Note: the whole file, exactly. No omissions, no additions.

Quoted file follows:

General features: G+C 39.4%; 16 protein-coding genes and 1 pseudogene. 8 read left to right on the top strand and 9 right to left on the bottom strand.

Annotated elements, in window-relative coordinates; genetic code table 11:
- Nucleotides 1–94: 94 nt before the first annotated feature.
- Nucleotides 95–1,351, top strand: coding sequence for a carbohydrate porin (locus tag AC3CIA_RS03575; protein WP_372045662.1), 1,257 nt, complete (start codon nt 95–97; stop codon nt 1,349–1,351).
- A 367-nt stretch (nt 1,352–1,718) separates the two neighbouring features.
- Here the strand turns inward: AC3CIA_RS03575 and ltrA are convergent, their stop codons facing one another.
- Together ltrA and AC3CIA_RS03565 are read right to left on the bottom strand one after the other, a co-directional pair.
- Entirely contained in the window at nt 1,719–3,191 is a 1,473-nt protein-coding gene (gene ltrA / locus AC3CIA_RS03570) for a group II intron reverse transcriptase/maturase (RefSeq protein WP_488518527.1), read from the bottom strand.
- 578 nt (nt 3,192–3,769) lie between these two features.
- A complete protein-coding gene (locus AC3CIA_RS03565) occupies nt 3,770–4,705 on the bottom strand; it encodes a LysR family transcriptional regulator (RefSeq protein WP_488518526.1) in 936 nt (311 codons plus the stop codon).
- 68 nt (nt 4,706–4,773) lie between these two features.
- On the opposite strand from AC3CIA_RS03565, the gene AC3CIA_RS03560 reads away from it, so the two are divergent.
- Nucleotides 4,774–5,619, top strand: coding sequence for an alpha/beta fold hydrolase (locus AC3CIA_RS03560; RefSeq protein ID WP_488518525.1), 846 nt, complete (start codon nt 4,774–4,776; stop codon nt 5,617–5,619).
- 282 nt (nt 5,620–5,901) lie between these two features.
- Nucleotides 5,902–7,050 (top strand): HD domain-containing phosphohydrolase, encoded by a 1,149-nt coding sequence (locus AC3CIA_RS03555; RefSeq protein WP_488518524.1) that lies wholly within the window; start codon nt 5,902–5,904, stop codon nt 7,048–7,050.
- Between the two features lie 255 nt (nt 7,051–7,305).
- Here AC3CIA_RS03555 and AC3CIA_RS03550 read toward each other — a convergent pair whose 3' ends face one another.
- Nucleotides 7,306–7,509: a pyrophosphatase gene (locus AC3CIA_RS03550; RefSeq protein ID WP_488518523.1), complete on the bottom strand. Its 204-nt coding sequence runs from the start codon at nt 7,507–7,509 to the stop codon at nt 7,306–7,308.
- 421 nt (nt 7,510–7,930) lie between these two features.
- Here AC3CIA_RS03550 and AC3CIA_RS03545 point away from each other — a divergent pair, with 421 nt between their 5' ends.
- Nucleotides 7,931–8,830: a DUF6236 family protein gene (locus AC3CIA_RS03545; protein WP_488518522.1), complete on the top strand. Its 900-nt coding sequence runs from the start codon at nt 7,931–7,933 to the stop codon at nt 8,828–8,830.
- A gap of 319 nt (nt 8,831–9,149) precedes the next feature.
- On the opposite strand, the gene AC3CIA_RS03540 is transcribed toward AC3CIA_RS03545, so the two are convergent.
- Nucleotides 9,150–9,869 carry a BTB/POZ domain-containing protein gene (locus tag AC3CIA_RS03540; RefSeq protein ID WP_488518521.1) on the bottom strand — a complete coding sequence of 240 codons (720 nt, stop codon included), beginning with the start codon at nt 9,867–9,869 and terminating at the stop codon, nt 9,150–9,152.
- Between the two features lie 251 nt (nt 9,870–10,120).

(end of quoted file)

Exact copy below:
General features: G+C 39.4%; 16 protein-coding genes and 1 pseudogene. 8 read left to right on the top strand and 9 right to left on the bottom strand.

Annotated elements, in window-relative coordinates; genetic code table 11:
- Nucleotides 1–94: 94 nt before the first annotated feature.
- Nucleotides 95–1,351, top strand: coding sequence for a carbohydrate porin (locus tag AC3CIA_RS03575; protein WP_372045662.1), 1,257 nt, complete (start codon nt 95–97; stop codon nt 1,349–1,351).
- A 367-nt stretch (nt 1,352–1,718) separates the two neighbouring features.
- Here the strand turns inward: AC3CIA_RS03575 and ltrA are convergent, their stop codons facing one another.
- Together ltrA and AC3CIA_RS03565 are read right to left on the bottom strand one after the other, a co-directional pair.
- Entirely contained in the window at nt 1,719–3,191 is a 1,473-nt protein-coding gene (gene ltrA / locus AC3CIA_RS03570) for a group II intron reverse transcriptase/maturase (RefSeq protein WP_488518527.1), read from the bottom strand.
- 578 nt (nt 3,192–3,769) lie between these two features.
- A complete protein-coding gene (locus AC3CIA_RS03565) occupies nt 3,770–4,705 on the bottom strand; it encodes a LysR family transcriptional regulator (RefSeq protein WP_488518526.1) in 936 nt (311 codons plus the stop codon).
- 68 nt (nt 4,706–4,773) lie between these two features.
- On the opposite strand from AC3CIA_RS03565, the gene AC3CIA_RS03560 reads away from it, so the two are divergent.
- Nucleotides 4,774–5,619, top strand: coding sequence for an alpha/beta fold hydrolase (locus AC3CIA_RS03560; RefSeq protein ID WP_488518525.1), 846 nt, complete (start codon nt 4,774–4,776; stop codon nt 5,617–5,619).
- 282 nt (nt 5,620–5,901) lie between these two features.
- Nucleotides 5,902–7,050 (top strand): HD domain-containing phosphohydrolase, encoded by a 1,149-nt coding sequence (locus AC3CIA_RS03555; RefSeq protein WP_488518524.1) that lies wholly within the window; start codon nt 5,902–5,904, stop codon nt 7,048–7,050.
- Between the two features lie 255 nt (nt 7,051–7,305).
- Here AC3CIA_RS03555 and AC3CIA_RS03550 read toward each other — a convergent pair whose 3' ends face one another.
- Nucleotides 7,306–7,509: a pyrophosphatase gene (locus AC3CIA_RS03550; RefSeq protein ID WP_488518523.1), complete on the bottom strand. Its 204-nt coding sequence runs from the start codon at nt 7,507–7,509 to the stop codon at nt 7,306–7,308.
- 421 nt (nt 7,510–7,930) lie between these two features.
- Here AC3CIA_RS03550 and AC3CIA_RS03545 point away from each other — a divergent pair, with 421 nt between their 5' ends.
- Nucleotides 7,931–8,830: a DUF6236 family protein gene (locus AC3CIA_RS03545; protein WP_488518522.1), complete on the top strand. Its 900-nt coding sequence runs from the start codon at nt 7,931–7,933 to the stop codon at nt 8,828–8,830.
- A gap of 319 nt (nt 8,831–9,149) precedes the next feature.
- On the opposite strand, the gene AC3CIA_RS03540 is transcribed toward AC3CIA_RS03545, so the two are convergent.
- Nucleotides 9,150–9,869 carry a BTB/POZ domain-containing protein gene (locus tag AC3CIA_RS03540; RefSeq protein ID WP_488518521.1) on the bottom strand — a complete coding sequence of 240 codons (720 nt, stop codon included), beginning with the start codon at nt 9,867–9,869 and terminating at the stop codon, nt 9,150–9,152.
- Between the two features lie 251 nt (nt 9,870–10,120).